Fill the Truck img

The Colchester-Milton Rotary Club hosts a "Fill The Truck for the Food Shelf" event every year but due to the COVID-19 pandemic, the annual event has moved online.

The Colchester-Milton Rotary's annual “Fill The Truck For The Food Shelf” event starts this Saturday, May 1.

Typically, community members fill the truck by donating non-perishable food items, but due to the pandemic, the Rotary is collecting monetary donations only, as they did in 2020.

Last year, the goal was to raise $5,000, but thanks to the community, the Rotary raised over $9,200 to stock food shelves in Colchester, Milton and Grand Isle. 

Now, due to continued critical need, the Colchester-Milton Rotary is setting the bar high with a $10,000 goal for 2021. Donations will be accepted throughout the month of May.

How to donate

Donate online via credit card

Or

Make checks payable to The Colchester-Milton Rotary Charitable Fund (Memo: Fill The Truck) and mail to The Colchester-Milton Rotary Club POB 82, Colchester, VT 05446

Why you should help

Hunger in Vermont is higher than at any point in recent history, including the 2009 Recession, according to Hunger Free Vermont.

1 in 3 Vermonters have faced hunger during the pandemic, and food shelves have seen an increase in visitors.

Milton Emergency Food Shelf, which is open five days a week and located inside the Milton Family Community Center (MFCC), provides basic assistance for families in need. Typically, it aids 75 to 150 people a month.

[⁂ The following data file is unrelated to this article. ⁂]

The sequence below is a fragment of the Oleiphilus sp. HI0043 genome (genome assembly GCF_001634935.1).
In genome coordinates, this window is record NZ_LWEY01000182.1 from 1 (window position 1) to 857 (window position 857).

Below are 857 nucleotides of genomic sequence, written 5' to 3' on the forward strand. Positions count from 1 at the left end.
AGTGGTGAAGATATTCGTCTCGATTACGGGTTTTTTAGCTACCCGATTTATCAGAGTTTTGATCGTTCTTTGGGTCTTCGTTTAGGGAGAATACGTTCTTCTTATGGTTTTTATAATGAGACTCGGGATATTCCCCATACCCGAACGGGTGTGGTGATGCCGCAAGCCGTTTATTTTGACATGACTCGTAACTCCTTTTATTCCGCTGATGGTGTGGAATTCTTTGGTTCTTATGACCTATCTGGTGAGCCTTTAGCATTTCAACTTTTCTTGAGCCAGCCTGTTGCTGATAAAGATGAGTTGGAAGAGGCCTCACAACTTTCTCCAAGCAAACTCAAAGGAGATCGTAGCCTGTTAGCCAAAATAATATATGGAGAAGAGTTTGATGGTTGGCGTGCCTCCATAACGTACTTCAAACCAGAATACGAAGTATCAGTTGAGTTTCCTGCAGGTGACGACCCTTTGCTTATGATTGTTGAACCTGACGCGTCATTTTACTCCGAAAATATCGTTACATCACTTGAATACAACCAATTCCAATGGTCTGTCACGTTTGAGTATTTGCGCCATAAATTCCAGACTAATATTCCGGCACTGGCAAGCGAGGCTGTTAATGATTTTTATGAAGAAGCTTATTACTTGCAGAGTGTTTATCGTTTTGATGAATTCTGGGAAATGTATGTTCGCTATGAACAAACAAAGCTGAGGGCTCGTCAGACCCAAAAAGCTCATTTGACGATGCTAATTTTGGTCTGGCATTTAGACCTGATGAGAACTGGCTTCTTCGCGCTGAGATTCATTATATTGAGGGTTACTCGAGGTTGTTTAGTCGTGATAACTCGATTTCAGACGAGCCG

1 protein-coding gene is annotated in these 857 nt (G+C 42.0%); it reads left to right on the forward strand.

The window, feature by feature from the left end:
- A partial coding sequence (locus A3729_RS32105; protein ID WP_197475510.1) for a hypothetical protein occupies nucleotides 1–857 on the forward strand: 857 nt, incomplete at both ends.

Food insecurity is more prevalent than some might think, the Center’s director said in an interview last summer. She estimated the MFCC food shelf has seen twice the number of visitors since the pandemic began.

Colchester Community Food Shelf, located on Main Street and open on Wednesdays, has been similarly busy. In 2020, the shelf served approximately 400 more individuals than in 2019, according to data on its website.

The CCFS was able to meet that demand because of generous community members who donated 36,000 pounds of food, including 200 Thanksgiving turkeys and more than 1300 pounds of fresh produce in 2020.

Written By

Staff Writer

Bridget Higdon is a Staff Writer. She was previously the editor-in-chief of The Vermont Cynic, UVM's independent newspaper. She’s been published in Seven Days, Editor & Publisher and Vermont Vacation Guide. She likes to cook and explore Vermont by bike.

|

(0) comments

Welcome to the discussion.

Thank you for taking part in our commenting section. We want this platform to be a safe and inclusive community where you can freely share ideas and opinions. Comments that are racist, hateful, sexist or attack others won’t be allowed. Just keep it clean. Do these things or you could be banned:

• Don’t name-call and attack other commenters. If you’d be in hot water for saying it in public, then don’t say it here.

• Don’t spam us.

• Don’t attack our journalists.

Let’s make this a platform that is educational, enjoyable and insightful.

Email questions to darkin@orourkemediagroup.com.

Share your opinion

Avatar

Join the conversation

Recommended for you